The current system of funding highways is being rendered obsolete, as increased fuel efficiency decreases revenue from gas taxes and the system’s top-down structure discourages innovation and market-based solutions for congestion problems.
A new study published by the Mercatus Center at George Mason University explores the role that vehicle mile charges could play in reforming highway funding and management. Author Tracy C. Miller, an associate professor of economics at Grove City College, finds that replacing fuel taxes with a comprehensive system of vehicle mile charges—particularly if the change is accompanied by a greater role for private firms in owning or managing roads—would achieve a more efficient and equitable arrangement for funding surface transportation infrastructure and could eliminate most congestion without requiring a massive expansion of the highway network. Miller outlines the advantages of such a system compared to the status quo, and presents options for avoiding potential problems, such as privacy issues, in its design and implementation.
Please see “Improving the Efficiency and Equity of Highway Funding and Management: The Role of VMT Charges” to read the study in its entirety and learn more about the author.
- Charges for vehicle miles traveled (VMT), if adjusted by time of day and location, could lead to reduced congestion and motivate more efficient transportation choices than the existing mix of fuel taxes and public transportation subsidies does.
- VMT charges could be implemented in a way that preserves the privacy of travelers, though there may be a tradeoff between privacy and the ability to vary charges based on relative scarcity.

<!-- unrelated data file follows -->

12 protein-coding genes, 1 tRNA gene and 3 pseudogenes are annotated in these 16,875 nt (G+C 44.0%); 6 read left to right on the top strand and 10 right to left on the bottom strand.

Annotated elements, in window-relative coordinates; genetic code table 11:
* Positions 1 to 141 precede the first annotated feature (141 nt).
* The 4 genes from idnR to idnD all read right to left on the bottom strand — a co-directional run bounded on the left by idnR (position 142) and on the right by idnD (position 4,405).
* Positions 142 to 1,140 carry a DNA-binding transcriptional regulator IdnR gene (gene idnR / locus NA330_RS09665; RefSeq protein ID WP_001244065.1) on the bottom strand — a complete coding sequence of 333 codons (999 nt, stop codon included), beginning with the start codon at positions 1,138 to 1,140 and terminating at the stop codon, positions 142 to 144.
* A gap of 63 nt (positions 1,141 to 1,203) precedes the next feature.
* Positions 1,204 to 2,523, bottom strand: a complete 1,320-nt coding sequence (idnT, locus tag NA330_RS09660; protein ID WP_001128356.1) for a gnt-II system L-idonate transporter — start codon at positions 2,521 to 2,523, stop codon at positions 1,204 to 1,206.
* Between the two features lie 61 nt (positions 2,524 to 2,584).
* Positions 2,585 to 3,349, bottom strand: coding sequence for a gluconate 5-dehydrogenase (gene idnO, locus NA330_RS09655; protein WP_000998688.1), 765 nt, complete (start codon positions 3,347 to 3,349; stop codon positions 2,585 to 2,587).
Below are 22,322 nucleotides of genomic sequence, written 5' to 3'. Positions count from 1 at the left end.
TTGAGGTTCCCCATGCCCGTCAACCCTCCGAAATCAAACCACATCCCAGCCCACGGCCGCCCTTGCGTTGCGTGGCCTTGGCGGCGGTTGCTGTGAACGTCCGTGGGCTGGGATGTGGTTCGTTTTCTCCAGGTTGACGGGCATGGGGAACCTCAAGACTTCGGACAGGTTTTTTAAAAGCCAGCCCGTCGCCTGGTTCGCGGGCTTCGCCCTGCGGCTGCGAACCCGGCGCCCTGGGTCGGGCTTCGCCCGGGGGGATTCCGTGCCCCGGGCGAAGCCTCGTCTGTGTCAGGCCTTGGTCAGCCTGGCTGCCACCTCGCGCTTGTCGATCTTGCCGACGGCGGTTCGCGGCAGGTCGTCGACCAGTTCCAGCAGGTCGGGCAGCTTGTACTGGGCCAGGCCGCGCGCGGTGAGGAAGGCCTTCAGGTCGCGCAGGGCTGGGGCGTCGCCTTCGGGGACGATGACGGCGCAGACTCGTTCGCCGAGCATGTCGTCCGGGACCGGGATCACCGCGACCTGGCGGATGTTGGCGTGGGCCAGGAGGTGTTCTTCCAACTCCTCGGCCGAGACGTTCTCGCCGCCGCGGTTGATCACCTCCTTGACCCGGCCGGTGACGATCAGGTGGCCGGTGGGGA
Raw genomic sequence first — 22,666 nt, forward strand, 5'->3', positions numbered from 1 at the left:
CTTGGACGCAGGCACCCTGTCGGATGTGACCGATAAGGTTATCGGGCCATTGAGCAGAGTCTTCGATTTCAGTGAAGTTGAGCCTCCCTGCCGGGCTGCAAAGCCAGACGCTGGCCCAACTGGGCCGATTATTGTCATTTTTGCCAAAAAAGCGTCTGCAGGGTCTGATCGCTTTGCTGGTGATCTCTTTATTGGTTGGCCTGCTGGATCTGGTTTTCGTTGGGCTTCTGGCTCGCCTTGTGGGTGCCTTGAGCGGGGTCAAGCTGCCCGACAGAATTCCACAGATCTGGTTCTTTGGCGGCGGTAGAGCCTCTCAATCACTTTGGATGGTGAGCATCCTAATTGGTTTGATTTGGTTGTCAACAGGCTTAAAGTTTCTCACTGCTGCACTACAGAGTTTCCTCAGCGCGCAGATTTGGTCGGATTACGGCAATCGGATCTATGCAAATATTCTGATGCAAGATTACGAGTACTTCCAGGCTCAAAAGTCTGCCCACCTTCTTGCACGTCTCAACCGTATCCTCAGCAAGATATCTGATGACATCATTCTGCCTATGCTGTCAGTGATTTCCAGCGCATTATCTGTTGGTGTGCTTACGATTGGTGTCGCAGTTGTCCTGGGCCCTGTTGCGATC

- VMT charges could make widespread private ownership and management of highways profitable, which would contribute to efficient resource allocation in a way that the continued public funding and management of highways, even using VMT charges, would not.
- Less comprehensive approaches to reforming highway funding, such as public-private partnerships and tolling selected highways, may benefit some travelers—but they are inequitable and would result in offsetting external costs from traffic diverted to nearby public roads and highways.
States and the federal government have long relied on gasoline tax revenues to fund highway and road construction and maintenance. This system is based on an assumption that vehicles that use more gasoline are larger and do more damage to roads, so a per-gallon gas tax reasonably approximates the costs vehicles impose on the transportation system.
But growing traffic congestion, along with declining real gas tax revenues as vehicles have become more fuel efficient, has revealed the inadequacies of fuel taxes as a way to charge drivers for highway usage. Actual capacity expansions have not eliminated congestion problems. Instead, increased capacity lowers the cost of driving during peak periods, leading to rush-hour congestion increasing to its former level in a relatively short period of time.
Flaws of the Existing Fuel Tax System
The fuel tax system for funding transportation falls short in several ways:
- Fuel taxes lead to inefficient allocation of highway investment funds because they do not provide the information needed to make efficient decisions about how much or on which highways to invest.
- Fuel taxes do not provide drivers with observable or accurate signals of how costs change depending on the location and time of a trip, and prevent them from comparing the costs of alternative modes of transportation. This contributes to excessive congestion, particularly on urban freeways, which increases drivers’ costs by wasting time and fuel.
Replacing the Fuel Tax System
The simplest mileage-based user fee would be uniform for all miles traveled, but it could vary by vehicle characteristics such as weight per axle.
A more comprehensive system of charging for VMTs, taking into account the time of day when congestion occurs, could accomplish three important goals: